Caracas, Venezuela (CNN) -- Venezuelan President Hugo Chavez was re-elected Sunday to a new six-year term, overcoming an energetic challenge by a candidate backed by an opposition coalition, according to nearly complete results announced by election officials.
Chavez, who has been president since 1999, defeated Henrique Capriles Radonski, whose campaign criticized the Chavez administration for inefficiencies, infrastructure shortcomings and corruption.
Chavez highlighted his accomplishments in housing, education and health initiatives and acknowledged he needed to do more on crime and government bureaucracy.
With 90% of the ballots counted Sunday night, Chavez has 54.42% of the vote compared with 44.97% for Capriles, according to Tibisay Lucena, president of the National Electoral Council.
Chavez had secured 7.4 million votes and Capriles 6.1 million votes, election officials said.
The country saw one of its highest participation rates in decades, with almost 81% of voters going to the polls, Lucena said.
In fact, some polls were kept open two hours after their scheduled closing because lines of voters were waiting for ballots.
As throughout the day, the army was still deployed Sunday evening and was standing by throughout the country to ensure a peaceful and secure vote, said Maj. Gen. Wilmer Barrientos, commander of strategic operations command.
Earlier in the evening, Chavez thanked his campaign staff in a phone call aired on state-run television at mid-evening and asked people to remain calm until the election results were completed. Chavez said people were still voting in some places.
"Let us wait for the results patiently, calmly and prepare ourselves to accept the results whatever they may be," he said.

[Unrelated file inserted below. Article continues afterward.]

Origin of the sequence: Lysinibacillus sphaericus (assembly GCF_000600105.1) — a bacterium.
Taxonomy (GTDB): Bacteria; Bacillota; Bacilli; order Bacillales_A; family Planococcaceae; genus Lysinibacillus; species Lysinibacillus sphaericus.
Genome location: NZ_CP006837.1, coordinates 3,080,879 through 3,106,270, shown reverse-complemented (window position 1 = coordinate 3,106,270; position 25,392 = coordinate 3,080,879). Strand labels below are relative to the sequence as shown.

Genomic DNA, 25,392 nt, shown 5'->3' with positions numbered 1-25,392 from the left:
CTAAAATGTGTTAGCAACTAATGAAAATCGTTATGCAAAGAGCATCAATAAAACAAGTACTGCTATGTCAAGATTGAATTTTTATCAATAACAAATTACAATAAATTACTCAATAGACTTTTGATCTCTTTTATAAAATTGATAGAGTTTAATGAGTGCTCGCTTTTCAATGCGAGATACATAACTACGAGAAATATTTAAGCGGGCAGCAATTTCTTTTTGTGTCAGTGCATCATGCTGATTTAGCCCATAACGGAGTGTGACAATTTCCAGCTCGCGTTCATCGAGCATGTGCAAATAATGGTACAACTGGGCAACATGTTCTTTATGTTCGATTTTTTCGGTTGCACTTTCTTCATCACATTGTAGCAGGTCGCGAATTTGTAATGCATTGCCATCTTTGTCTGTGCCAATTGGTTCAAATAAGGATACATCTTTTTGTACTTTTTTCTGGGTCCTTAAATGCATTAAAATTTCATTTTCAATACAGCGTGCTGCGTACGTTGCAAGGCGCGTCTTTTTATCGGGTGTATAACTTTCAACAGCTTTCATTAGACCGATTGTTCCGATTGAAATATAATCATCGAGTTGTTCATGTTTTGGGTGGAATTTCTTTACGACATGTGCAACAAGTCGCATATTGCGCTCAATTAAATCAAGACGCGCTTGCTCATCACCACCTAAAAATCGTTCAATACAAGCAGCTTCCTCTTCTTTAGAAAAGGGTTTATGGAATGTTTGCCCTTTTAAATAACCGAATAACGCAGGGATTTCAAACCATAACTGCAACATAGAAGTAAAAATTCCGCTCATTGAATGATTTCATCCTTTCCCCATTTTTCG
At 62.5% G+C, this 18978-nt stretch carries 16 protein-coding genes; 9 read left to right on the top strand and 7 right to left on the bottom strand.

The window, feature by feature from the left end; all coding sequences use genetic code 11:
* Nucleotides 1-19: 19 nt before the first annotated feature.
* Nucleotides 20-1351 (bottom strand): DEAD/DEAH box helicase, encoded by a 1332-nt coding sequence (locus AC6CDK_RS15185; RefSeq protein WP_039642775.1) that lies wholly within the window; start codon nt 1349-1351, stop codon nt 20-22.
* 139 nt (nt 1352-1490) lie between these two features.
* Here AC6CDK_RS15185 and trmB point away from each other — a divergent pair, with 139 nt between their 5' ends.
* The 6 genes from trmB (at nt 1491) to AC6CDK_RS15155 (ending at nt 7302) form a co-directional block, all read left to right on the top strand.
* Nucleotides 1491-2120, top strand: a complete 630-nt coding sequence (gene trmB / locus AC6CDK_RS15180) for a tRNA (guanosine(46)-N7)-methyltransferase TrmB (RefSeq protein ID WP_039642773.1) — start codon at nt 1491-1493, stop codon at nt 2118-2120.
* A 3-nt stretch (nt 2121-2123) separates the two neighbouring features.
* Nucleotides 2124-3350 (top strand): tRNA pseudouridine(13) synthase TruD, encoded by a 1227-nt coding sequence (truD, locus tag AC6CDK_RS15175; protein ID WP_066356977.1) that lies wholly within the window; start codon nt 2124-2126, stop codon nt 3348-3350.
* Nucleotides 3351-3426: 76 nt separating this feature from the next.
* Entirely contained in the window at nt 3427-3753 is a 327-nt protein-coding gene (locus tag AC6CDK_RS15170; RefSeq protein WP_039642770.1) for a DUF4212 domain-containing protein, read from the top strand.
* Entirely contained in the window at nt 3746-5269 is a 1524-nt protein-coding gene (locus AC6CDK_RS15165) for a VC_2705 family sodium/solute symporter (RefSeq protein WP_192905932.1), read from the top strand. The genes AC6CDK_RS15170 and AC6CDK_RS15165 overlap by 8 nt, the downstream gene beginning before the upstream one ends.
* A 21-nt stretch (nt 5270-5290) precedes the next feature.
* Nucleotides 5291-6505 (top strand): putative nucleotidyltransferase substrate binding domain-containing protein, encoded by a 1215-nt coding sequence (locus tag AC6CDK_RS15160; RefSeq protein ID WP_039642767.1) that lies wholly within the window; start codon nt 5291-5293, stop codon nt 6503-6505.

"This will be a triumph for democracy," he added. He asked that there be no violence.
Long lines began forming in the early morning hours at polling stations from remote regions of the Amazon to the bustling capital of Caracas.
One election official, Rosalin Montiel, told state-run television that polling stations in the municipality of San Francisco in the state of Zulia would remain open past the schedule closing time -- "until the last elector casts his vote."
Nearly 140,000 troops were deployed throughout the country to guard polls and keep the peace, state-run VTV reported.
By mid-afternoon, Barrientos reported 15 electoral offenses throughout the entire country, the Venezuelan military said on its Twitter account. No further details were immediately available.
After casting his ballot, Chavez called on Venezuelans to vote and remain calm.
"Have no doubt that we will respect the results, whatever they are. ... We have to recognize the results," he told reporters.
After casting his vote, Capriles said governors nationwide had reported "massive participation, demonstrating one more time that Venezuelans want to resolve our differences through democratic means."
He told reporters that "whatever the people say today, for me, is sacred," and said he would push for national unity after the results are released.